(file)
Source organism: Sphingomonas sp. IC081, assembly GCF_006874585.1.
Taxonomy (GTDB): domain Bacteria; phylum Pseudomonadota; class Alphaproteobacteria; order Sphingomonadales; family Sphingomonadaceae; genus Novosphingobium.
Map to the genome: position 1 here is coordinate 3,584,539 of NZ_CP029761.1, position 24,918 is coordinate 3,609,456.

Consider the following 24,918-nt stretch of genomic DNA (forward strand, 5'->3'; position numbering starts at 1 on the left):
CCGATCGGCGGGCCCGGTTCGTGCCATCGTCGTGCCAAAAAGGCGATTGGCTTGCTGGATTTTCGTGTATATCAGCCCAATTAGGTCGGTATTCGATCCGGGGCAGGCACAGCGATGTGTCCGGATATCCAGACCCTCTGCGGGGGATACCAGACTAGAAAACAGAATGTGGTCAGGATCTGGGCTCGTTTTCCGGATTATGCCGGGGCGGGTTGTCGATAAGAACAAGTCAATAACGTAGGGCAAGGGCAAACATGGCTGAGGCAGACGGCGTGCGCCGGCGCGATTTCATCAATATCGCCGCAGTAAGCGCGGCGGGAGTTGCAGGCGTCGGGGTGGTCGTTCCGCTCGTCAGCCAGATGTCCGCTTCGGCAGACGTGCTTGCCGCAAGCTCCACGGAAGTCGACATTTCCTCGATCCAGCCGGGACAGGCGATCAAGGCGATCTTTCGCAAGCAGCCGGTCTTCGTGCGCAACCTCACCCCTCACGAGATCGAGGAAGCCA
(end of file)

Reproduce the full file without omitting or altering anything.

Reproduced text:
Source organism: Sphingomonas sp. IC081, assembly GCF_006874585.1.
Taxonomy (GTDB): domain Bacteria; phylum Pseudomonadota; class Alphaproteobacteria; order Sphingomonadales; family Sphingomonadaceae; genus Novosphingobium.
Map to the genome: position 1 here is coordinate 3,584,539 of NZ_CP029761.1, position 24,918 is coordinate 3,609,456.

Consider the following 24,918-nt stretch of genomic DNA (forward strand, 5'->3'; position numbering starts at 1 on the left):
CCGATCGGCGGGCCCGGTTCGTGCCATCGTCGTGCCAAAAAGGCGATTGGCTTGCTGGATTTTCGTGTATATCAGCCCAATTAGGTCGGTATTCGATCCGGGGCAGGCACAGCGATGTGTCCGGATATCCAGACCCTCTGCGGGGGATACCAGACTAGAAAACAGAATGTGGTCAGGATCTGGGCTCGTTTTCCGGATTATGCCGGGGCGGGTTGTCGATAAGAACAAGTCAATAACGTAGGGCAAGGGCAAACATGGCTGAGGCAGACGGCGTGCGCCGGCGCGATTTCATCAATATCGCCGCAGTAAGCGCGGCGGGAGTTGCAGGCGTCGGGGTGGTCGTTCCGCTCGTCAGCCAGATGTCCGCTTCGGCAGACGTGCTTGCCGCAAGCTCCACGGAAGTCGACATTTCCTCGATCCAGCCGGGACAGGCGATCAAGGCGATCTTTCGCAAGCAGCCGGTCTTCGTGCGCAACCTCACCCCTCACGAGATCGAGGAAGCCA